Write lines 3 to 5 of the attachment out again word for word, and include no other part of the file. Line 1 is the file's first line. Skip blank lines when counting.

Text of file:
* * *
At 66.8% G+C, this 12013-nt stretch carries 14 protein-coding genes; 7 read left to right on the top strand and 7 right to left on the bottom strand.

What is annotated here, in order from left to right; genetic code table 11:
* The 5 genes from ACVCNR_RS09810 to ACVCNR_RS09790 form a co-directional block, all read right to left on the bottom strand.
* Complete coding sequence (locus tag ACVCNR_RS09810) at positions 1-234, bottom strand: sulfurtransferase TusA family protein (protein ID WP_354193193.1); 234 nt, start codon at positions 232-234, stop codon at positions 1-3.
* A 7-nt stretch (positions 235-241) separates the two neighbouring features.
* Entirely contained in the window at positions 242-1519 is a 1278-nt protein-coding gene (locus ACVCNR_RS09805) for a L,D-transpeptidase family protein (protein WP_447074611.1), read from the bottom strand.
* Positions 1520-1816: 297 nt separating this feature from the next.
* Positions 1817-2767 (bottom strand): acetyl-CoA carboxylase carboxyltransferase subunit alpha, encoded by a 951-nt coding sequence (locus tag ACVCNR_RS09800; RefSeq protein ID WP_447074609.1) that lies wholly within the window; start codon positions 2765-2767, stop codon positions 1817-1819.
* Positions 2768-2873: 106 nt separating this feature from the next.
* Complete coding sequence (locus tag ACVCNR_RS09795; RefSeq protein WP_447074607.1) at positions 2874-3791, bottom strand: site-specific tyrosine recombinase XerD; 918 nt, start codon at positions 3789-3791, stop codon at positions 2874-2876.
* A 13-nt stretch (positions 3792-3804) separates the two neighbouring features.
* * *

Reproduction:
* The 5 genes from ACVCNR_RS09810 to ACVCNR_RS09790 form a co-directional block, all read right to left on the bottom strand.
* Complete coding sequence (locus tag ACVCNR_RS09810) at positions 1-234, bottom strand: sulfurtransferase TusA family protein (protein ID WP_354193193.1); 234 nt, start codon at positions 232-234, stop codon at positions 1-3.
* A 7-nt stretch (positions 235-241) separates the two neighbouring features.